Professor Guy McPherson on how we use distractions to make our lives meaningful.
My prior essay in this space posed a series of questions. Culture discourages us from asking, much less answering, most of these questions.
Throughout our lives, we spend considerable time seeking feedback from people and institutions, but the feedback we seek generally falls within a small subset of important issues. Furthermore, I question the wisdom of seeking validation, much less approval, within the realm of an irredeemably corrupt system.
Some of us seek to conduct meaningful lives. However, the universe imposes upon us a meaningless existence. There is no meaning beyond the meaning(s) we create. In attempting to create meaning, which often involves attempts to outrun our mortality, we generate distractions. We occasionally call them objectives, goals, or acts of service to others. With the result being our legacy.
Yet it’s too late to leave a better world for future generations of humans. The concept of leaving a legacy becomes moot when staring into the abyss of near-term human extinction. What, then, is the point? Are we, in the words of English poet Frances Cornford, “…magnificently unprepared for the long littleness of life”?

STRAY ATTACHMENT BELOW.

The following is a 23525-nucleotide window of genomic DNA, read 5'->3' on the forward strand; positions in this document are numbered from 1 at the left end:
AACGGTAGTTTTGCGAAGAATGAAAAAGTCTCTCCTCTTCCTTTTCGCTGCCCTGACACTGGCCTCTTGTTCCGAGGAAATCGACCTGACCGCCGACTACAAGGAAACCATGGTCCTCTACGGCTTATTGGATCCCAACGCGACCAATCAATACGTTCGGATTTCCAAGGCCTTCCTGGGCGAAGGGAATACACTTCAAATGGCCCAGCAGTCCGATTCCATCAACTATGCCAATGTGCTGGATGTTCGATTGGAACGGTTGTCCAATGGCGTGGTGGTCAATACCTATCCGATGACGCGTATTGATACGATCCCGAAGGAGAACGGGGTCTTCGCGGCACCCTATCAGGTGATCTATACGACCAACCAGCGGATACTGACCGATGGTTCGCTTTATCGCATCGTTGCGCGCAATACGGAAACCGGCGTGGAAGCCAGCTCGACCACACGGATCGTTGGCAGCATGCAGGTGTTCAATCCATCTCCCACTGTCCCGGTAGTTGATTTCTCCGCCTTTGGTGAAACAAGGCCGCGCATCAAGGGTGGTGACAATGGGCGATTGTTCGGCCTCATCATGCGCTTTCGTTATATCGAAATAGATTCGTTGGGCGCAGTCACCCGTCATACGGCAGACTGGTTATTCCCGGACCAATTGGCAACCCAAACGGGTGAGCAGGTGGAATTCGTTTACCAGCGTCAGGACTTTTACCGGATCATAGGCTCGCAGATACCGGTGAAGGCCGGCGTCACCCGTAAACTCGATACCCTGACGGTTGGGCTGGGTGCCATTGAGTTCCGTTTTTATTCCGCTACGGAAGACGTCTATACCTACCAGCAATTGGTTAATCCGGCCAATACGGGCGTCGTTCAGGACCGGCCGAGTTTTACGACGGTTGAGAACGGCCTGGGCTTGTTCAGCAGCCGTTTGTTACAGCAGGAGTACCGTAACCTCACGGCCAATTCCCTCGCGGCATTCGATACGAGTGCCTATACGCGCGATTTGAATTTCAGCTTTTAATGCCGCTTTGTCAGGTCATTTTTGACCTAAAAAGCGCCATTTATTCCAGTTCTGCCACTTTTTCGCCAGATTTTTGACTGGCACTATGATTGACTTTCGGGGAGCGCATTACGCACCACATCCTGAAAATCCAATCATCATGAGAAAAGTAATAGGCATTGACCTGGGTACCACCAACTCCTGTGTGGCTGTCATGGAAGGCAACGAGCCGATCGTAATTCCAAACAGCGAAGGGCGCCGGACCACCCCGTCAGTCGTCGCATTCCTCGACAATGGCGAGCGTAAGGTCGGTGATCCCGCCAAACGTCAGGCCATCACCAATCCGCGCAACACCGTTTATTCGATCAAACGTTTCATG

As we seek feedback about the conduct of our lives, we simultaneously seek distractions. The distractions include the movies we watch, the books we read, the trips we take, the discussions in which we engage. The line blurs between distractions and authentic work until we are defined by the combination. The totality becomes who we are. The nature of our distractions is what makes us human, in the sense of differentiating us from other primates. Non-human primates don’t read books, much less discuss them. Such distractions do not enable our survival and in that sense are not “necessities” (cf. food, water, shelter). However, they are not necessarily “luxuries” either. Apparently there are shades of existential gray.
–Photo: Pierre Torset